FOOD GLOSSARY - Blanch to Boil

BLANCH:  To preheat in boiling water or steam. Used to aid in removal of skins from nuts, fruits, and some vegetables. Also used to inactivate enzymes and shrink food in preparation for canning, freez- ing, and drying. Vegetables are blanched in boiling water or steam; fruits in boiling water, syrup, fruit juice, or steam.

BLANCH-MANGE:  From the French words "blanc," white plus "manger," to eat. A molded pudding, usually thickened with corn, starch.

BLANQUETTE (French):  A stew of white meat (chicken, veal, or lamb) made with white sauce.

BLEND:  To combine (mix) two or more ingredients together to bring about a change of color, texture, or flavor. It's done by stirring or creaming, or by a combination of the two techniques. When you're adding or blending a thin liquid into a thick mixture in an electric mixer, low is not only the best speed but the least likely to be splashy.

BLINIS:  Small pancakes, usually of buckwheat and yeast leavened, often served with caviar, sour cream, or melted butter. A favorite Russian dish.

BLINTZES:  Very thin pancakes filled usually with a cottage cheese mixture (sometimes with blueberries or other berry or fruit), rolled up envelope style to enclose the filling, then browned in butter. Usually served with sour cream. A favorite Jewish dish.

BLOATER:  A specially selected fat herring or mackerel that has been cured (bloated), i. e., salted and smoked.

BOEUF (French):  Beef; boeuf roti: roast beef; boeuf it la mode: well larded, sometimes marinated, beef, braised with vegetables; boeuf sale: corned beef; boeuf braise: braised beef.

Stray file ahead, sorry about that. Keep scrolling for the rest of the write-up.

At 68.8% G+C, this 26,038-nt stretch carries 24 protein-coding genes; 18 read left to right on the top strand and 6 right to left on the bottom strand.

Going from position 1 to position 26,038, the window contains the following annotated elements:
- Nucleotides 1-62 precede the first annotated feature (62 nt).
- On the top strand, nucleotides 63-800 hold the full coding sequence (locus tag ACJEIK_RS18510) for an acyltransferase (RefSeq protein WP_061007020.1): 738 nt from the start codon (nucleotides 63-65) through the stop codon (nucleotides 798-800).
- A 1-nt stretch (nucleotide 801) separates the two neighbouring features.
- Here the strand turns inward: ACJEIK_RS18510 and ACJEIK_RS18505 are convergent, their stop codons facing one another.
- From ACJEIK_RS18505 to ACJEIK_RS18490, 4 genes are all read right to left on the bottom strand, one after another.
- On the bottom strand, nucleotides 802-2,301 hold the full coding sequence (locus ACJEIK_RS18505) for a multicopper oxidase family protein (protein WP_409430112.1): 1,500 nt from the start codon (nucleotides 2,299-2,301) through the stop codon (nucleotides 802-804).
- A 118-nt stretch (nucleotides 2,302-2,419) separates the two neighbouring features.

BOIL:  To boil means to cook in liquid at boiling temperature (212°F.) at sea level. When this point is reached, adjust heat to maintain it. The term "boiling" is so frequently misunderstood by cooks that it requires elaboration. For example, many a cook mistakenly thinks that the harder a food boils, the quicker it is done. And the term is often incorrectly applied to such foods as "boiled" beef. Actually most foods are simmered, not boiled, as water below the boiling point is kinder to food proteins. Eggs, meat, poultry, fish, are or should be simmered. Jellies and vegetables are boiled. Everyday recipe phrases for boiling. Bring to the Boiling Point or Bring to a Boil: This signifies the step before cooking. You'll know that water or any liquid is reaching that point when bubbles appear at the bot- tom, rise to the top, then break. When a vapor appears and all liquid is in motion, it's come to a boil. Boil Rapidly: This follows boiling. The liquid goes into rapid motion; the surface breaks into small lumpy waves. A rapid boil won't cook food faster, but for some uses it's better; it starts cereals (keep particles separated), to evaporate soup or jam, to concentrate candy.

Full Rolling Boil: This is the point at which the liquid rises in the pan, then tumbles into great waves that can't be stired down. It happens only in heavy sugar mixtures like candy or frosting, and in jelly-making when jelly is about done or when liquid pectin is about to be added. See also: Simmer: Parboil: Scald: Steam: Blanch: Poach: Steep.


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